18. pthread_join() Function • Threads that are not detached are joinable and do not release all of their resources until another thread calls pthread_join() for them or the entire process exits • The pthread_join() function causes the calling thread to wait for the specified thread to exit, similar to waitpid() at the process level#include <pthread.h>int pthread_join(pthread_t thread, void **valuePtr); • The function suspends the calling thread until the target thread, specified by the first parameter, terminates • The valuePtr parameter provides a location for a pointer to the return status that the target passes to pthread_exit() or return • If valuePtr is NULL, the calling program does not retrieve the target thread return status • If successful, pthread_join() returns zero; otherwise, it returns a nonzero error code • A nondetached thread's resources are not released until another thread calls phtread_join() with the ID of the terminating thread as the first parameter • To prevent memory leaks, long-running programs should eventually call either pthread_detach() or pthread_join() for every thread

  19. Example use of pthread_join() • The code segment below illustrates how to retrieve the value passed to pthread_exit() by a terminating threadint status;int *exitCodePtr;pthread_t threadID;status = pthread_join(threadID, &exitCodePtr);if (status != 0) fprintf(stderr, "Failed to join thread\n");else fprintf(stderr, "Exit code: %d\n", *exitCodePtr);

  20. pthread_exit() Function • The pthread_exit() function causes the calling thread to terminate#include <pthread.h>void pthread_exit(void *valuePtr); • The valuePtr value is made available to a successful pthread_join() • However, the valuePtr in pthread_exit() must point to data that exists after the thread exits • Consequently, the thread should not use a pointer to local data for valuePtr • A process can terminate by calling exit() directly, by executing return from the main() function, or by having one of the other process threads call exit() • In any of these cases, all threads terminate • If the main thread has no work to do after creating other threads, it should either block until all threads have completed or call pthread_exit(NULL) • A call to exit() causes the entire process to terminate • A call to pthread_exit() causes only the calling thread to terminate • A thread that executes return from its top level implicitly calls pthread_exit() with the return value (a pointer) serving as the parameter to pthread_exit() • A process will exit with a return status of zero if its last thread calls pthread_exit()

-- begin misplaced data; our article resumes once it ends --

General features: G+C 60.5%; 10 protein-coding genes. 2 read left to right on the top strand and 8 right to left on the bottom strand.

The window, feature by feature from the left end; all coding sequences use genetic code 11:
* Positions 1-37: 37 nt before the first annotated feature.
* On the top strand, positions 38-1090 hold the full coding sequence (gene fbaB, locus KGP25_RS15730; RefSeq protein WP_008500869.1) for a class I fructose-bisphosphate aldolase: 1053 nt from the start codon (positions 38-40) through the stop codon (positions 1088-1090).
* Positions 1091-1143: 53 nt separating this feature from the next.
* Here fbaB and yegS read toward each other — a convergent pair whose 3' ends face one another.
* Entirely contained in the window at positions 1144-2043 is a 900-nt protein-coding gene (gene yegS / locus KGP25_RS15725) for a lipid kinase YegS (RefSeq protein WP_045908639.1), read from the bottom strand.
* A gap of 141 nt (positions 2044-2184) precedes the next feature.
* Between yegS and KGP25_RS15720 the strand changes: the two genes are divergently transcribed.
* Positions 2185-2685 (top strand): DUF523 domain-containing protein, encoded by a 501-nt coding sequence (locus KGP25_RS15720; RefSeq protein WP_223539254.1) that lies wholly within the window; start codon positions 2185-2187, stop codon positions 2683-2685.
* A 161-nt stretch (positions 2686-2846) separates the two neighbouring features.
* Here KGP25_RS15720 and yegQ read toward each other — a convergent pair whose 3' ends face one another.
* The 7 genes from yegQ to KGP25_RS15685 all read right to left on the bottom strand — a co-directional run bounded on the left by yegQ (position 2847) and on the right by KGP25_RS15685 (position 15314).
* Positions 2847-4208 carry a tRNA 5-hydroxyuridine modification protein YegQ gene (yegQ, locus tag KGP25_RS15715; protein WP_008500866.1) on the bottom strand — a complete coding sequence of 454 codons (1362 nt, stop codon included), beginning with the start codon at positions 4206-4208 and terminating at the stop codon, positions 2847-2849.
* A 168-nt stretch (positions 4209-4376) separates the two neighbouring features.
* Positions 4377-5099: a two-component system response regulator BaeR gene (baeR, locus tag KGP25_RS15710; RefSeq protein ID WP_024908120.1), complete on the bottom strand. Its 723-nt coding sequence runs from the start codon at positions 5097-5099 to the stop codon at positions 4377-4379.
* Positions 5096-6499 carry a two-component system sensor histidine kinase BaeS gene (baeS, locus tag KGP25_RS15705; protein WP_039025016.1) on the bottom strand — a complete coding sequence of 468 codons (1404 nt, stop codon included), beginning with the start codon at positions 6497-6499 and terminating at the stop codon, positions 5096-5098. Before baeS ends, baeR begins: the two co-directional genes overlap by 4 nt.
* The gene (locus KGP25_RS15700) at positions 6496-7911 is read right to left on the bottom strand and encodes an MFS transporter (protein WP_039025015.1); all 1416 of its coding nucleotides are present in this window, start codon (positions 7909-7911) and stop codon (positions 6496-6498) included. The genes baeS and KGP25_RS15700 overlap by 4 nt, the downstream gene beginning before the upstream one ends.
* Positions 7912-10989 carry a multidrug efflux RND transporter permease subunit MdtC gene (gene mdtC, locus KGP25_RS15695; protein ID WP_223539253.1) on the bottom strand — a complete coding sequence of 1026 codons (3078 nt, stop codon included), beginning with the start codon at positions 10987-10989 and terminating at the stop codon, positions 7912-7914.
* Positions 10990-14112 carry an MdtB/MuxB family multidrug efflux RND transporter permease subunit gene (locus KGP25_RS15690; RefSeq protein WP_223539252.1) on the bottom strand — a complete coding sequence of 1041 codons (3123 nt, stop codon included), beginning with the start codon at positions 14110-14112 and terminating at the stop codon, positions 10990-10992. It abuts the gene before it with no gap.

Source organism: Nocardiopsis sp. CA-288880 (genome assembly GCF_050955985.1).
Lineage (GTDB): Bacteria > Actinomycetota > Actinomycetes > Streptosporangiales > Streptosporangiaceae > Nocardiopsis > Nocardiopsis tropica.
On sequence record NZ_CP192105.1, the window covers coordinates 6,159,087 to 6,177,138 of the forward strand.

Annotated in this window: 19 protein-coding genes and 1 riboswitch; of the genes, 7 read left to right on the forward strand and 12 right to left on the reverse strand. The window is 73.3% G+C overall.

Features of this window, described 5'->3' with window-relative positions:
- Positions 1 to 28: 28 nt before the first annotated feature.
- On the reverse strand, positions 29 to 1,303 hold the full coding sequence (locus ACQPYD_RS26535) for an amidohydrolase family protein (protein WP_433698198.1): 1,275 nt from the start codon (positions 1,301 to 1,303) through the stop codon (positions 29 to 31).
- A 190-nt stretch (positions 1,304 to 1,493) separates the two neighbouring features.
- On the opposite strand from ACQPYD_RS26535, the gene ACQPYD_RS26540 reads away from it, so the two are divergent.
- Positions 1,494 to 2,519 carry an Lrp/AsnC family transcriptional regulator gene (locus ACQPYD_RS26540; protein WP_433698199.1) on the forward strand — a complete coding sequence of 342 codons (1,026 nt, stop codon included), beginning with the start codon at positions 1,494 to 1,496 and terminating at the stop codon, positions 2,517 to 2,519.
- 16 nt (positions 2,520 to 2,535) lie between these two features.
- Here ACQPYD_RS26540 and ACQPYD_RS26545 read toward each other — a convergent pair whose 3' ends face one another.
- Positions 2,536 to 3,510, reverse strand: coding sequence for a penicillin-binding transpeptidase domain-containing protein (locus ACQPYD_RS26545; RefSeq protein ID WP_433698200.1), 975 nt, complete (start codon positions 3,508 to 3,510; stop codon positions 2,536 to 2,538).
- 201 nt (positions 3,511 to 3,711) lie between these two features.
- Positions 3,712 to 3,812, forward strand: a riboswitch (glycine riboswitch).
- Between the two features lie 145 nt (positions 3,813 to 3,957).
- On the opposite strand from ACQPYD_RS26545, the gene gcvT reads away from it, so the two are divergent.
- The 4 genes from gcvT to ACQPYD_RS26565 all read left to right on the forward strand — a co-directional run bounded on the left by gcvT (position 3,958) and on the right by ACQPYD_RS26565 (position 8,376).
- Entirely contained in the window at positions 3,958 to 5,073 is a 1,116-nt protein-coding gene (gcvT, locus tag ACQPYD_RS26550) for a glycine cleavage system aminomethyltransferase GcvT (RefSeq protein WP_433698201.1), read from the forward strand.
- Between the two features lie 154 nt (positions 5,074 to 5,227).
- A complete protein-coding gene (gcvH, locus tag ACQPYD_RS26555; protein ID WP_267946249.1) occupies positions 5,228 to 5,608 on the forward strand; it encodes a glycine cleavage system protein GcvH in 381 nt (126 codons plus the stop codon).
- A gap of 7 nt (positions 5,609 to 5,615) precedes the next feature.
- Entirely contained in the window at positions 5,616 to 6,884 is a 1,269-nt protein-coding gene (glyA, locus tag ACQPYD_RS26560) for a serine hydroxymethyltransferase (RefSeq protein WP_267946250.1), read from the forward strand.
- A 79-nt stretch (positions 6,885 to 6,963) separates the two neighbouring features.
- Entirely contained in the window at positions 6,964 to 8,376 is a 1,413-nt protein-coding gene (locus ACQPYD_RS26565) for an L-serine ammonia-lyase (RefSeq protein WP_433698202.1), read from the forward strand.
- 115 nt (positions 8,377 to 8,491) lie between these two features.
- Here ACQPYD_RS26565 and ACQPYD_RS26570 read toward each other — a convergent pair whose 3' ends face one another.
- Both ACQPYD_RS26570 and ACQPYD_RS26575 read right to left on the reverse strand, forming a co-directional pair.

21. 12.3b Canceling a Thread

  22. pthread_cancel() Function • The pthread_cancel() function permits a thread to request that another thread be canceled#include <pthread.h>void pthread_cancel(pthread_t targetThread); • The targetThread parameter is the thread ID of the thread to be cancelled • The function does not cause the calling thread to block while the cancellation completes • Rather, pthread_cancel() returns after making the cancellation request • If successful, pthread_cancel() returns zero; otherwise, it returns a nonzero error code • Threads can force other threads to return through the cancellation mechanism • The reaction of a thread to a cancellation request depends on its state and type